Sending Jingles


In the equestrian world if your friend, your horse or your friend’s horse is sick or injured, you jingle like crazy to send them good luck. The item being jingled is a curb chain, a series of metal links that is used on some bridles to put pressure under the horse’s chin.

In this context, the important characteristic of the curb chain is the noise it makes when you shake it: a jingling sound like bells. Where does this custom come from? In some cultures the jingling of bells is said to banish evil spirits and attract good luck. Feng Shui bells, for instance, are believed to bring balance and healing through the power of sound therapy and chimes and bells as well as helping to bring your prayers to heaven.

So, for horsepeople, it’s not much of a stretch to show solidarity and send good fortune by jingling curb chains. I believe the tradition started on the Chronicle of the Horse Forum, where it is widely used to give support.

This past week, I’ve been jingling like crazy to send healing thoughts to a friend’s horse. This lovely mare developed one of those rare conditions that make vets scratch their heads and reach for text books. While they might find it fascinating, it is terrifying when your horse develops something so rare that your options are limited. Like when Kroni had blood clot by his poll and the vet at Tufts — one of the largest equine hospitals in New England — told me she’d only seen this happen once before. It’s just not reassuring.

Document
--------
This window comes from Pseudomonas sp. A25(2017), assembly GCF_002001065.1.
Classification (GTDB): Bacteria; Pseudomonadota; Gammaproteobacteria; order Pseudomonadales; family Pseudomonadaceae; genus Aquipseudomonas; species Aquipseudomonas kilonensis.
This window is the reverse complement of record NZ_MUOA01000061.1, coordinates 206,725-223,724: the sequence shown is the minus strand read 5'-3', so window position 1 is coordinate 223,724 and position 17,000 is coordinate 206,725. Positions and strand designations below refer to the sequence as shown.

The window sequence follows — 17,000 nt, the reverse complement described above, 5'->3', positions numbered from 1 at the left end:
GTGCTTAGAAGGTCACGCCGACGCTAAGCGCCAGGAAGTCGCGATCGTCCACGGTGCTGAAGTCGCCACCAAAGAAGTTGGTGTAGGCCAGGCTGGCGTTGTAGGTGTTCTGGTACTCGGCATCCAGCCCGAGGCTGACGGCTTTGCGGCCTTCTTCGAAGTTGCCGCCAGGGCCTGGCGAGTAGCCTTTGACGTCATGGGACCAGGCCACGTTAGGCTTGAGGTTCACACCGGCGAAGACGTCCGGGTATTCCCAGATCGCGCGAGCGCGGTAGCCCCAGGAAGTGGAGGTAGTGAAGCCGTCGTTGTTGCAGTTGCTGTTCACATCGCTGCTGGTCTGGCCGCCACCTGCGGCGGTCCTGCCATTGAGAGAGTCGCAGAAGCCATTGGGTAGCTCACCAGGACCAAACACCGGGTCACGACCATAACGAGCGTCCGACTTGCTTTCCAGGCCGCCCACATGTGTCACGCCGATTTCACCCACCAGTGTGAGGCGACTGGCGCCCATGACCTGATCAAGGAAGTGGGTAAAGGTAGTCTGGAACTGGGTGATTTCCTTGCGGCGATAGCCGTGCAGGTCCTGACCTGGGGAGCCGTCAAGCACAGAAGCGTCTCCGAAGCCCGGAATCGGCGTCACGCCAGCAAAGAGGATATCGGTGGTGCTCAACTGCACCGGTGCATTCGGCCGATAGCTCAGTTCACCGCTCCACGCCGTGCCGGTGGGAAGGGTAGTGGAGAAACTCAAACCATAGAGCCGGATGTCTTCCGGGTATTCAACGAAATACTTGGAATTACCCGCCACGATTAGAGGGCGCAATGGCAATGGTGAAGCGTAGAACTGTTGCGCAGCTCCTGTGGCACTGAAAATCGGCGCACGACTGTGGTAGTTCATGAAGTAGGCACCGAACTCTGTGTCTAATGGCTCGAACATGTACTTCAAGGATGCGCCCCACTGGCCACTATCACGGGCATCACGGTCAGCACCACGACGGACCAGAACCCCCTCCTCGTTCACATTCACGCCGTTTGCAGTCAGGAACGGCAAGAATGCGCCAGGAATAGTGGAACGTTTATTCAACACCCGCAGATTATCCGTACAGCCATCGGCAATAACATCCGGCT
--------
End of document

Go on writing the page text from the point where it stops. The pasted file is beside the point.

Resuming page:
In this case, the vet’s expertise, the jingling of many curb chains, and this mare’s pure Irish stubbornness have, so far, worked their magic. But keep jingling for Maisy, wherever you are. The power of healing travels far.

I think the Holly at The Event Horse Blog, described it best:

That jingling, all over the world, is for horses in pain or neglect, hungry or lonely; and for the people connected with those horses, who need prayers. By jingling, you provide a little piece of the peace in your barn to help others make it through the night. We jingle for friends, and for strangers. We jingle for those in need, and those who need help, luck, prayers for loved ones, those who are sick or suffering. Animal or human, all deserve and can use a jingle now and again. So, Raye, that’s what a jingle is for, and in order to do a jingle for someone else, all you have to do is post that you are jingling, and the sound will travel through the night to where it is needed.
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